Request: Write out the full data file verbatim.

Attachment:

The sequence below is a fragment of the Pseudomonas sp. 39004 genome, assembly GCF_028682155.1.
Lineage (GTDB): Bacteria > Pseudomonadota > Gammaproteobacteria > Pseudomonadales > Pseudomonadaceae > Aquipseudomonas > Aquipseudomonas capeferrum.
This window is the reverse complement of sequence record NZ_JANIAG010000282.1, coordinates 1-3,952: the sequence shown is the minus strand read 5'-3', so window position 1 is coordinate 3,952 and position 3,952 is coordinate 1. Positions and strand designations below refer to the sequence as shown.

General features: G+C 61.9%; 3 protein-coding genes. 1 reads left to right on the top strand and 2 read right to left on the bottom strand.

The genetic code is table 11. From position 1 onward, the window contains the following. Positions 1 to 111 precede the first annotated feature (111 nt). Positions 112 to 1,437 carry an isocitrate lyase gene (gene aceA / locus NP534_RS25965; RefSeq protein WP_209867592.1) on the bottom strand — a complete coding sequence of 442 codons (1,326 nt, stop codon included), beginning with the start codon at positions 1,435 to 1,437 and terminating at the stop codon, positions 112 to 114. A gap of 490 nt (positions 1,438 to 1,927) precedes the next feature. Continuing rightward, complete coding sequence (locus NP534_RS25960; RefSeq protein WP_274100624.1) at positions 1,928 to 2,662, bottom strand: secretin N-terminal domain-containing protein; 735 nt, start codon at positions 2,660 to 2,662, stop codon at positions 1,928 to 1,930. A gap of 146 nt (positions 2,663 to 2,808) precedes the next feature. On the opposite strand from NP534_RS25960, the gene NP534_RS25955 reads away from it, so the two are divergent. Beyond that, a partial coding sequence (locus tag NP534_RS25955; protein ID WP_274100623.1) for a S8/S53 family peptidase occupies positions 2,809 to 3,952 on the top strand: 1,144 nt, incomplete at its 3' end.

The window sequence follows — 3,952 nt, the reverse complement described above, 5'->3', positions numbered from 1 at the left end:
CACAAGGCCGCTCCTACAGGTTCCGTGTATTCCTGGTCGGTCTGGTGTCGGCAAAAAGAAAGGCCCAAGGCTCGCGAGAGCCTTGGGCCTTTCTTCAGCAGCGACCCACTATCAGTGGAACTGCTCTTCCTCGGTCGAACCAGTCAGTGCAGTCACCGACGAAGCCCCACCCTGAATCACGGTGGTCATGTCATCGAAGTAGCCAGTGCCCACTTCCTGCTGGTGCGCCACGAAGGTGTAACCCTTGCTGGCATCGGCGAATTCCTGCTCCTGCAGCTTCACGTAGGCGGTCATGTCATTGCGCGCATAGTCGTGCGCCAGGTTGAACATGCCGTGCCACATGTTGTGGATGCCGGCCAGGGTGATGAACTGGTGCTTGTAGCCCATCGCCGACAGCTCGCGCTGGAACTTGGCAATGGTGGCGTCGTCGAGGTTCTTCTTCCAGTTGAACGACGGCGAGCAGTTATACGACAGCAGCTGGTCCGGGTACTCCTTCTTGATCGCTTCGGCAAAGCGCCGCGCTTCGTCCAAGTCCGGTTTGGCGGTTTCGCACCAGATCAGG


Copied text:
The sequence below is a fragment of the Pseudomonas sp. 39004 genome, assembly GCF_028682155.1.
Lineage (GTDB): Bacteria > Pseudomonadota > Gammaproteobacteria > Pseudomonadales > Pseudomonadaceae > Aquipseudomonas > Aquipseudomonas capeferrum.
This window is the reverse complement of sequence record NZ_JANIAG010000282.1, coordinates 1-3,952: the sequence shown is the minus strand read 5'-3', so window position 1 is coordinate 3,952 and position 3,952 is coordinate 1. Positions and strand designations below refer to the sequence as shown.

General features: G+C 61.9%; 3 protein-coding genes. 1 reads left to right on the top strand and 2 read right to left on the bottom strand.

The genetic code is table 11. From position 1 onward, the window contains the following. Positions 1 to 111 precede the first annotated feature (111 nt). Positions 112 to 1,437 carry an isocitrate lyase gene (gene aceA / locus NP534_RS25965; RefSeq protein WP_209867592.1) on the bottom strand — a complete coding sequence of 442 codons (1,326 nt, stop codon included), beginning with the start codon at positions 1,435 to 1,437 and terminating at the stop codon, positions 112 to 114. A gap of 490 nt (positions 1,438 to 1,927) precedes the next feature. Continuing rightward, complete coding sequence (locus NP534_RS25960; RefSeq protein WP_274100624.1) at positions 1,928 to 2,662, bottom strand: secretin N-terminal domain-containing protein; 735 nt, start codon at positions 2,660 to 2,662, stop codon at positions 1,928 to 1,930. A gap of 146 nt (positions 2,663 to 2,808) precedes the next feature. On the opposite strand from NP534_RS25960, the gene NP534_RS25955 reads away from it, so the two are divergent. Beyond that, a partial coding sequence (locus tag NP534_RS25955; protein ID WP_274100623.1) for a S8/S53 family peptidase occupies positions 2,809 to 3,952 on the top strand: 1,144 nt, incomplete at its 3' end.

The window sequence follows — 3,952 nt, the reverse complement described above, 5'->3', positions numbered from 1 at the left end:
CACAAGGCCGCTCCTACAGGTTCCGTGTATTCCTGGTCGGTCTGGTGTCGGCAAAAAGAAAGGCCCAAGGCTCGCGAGAGCCTTGGGCCTTTCTTCAGCAGCGACCCACTATCAGTGGAACTGCTCTTCCTCGGTCGAACCAGTCAGTGCAGTCACCGACGAAGCCCCACCCTGAATCACGGTGGTCATGTCATCGAAGTAGCCAGTGCCCACTTCCTGCTGGTGCGCCACGAAGGTGTAACCCTTGCTGGCATCGGCGAATTCCTGCTCCTGCAGCTTCACGTAGGCGGTCATGTCATTGCGCGCATAGTCGTGCGCCAGGTTGAACATGCCGTGCCACATGTTGTGGATGCCGGCCAGGGTGATGAACTGGTGCTTGTAGCCCATCGCCGACAGCTCGCGCTGGAACTTGGCAATGGTGGCGTCGTCGAGGTTCTTCTTCCAGTTGAACGACGGCGAGCAGTTATACGACAGCAGCTGGTCCGGGTACTCCTTCTTGATCGCTTCGGCAAAGCGCCGCGCTTCGTCCAAGTCCGGTTTGGCGGTTTCGCACCAGATCAGG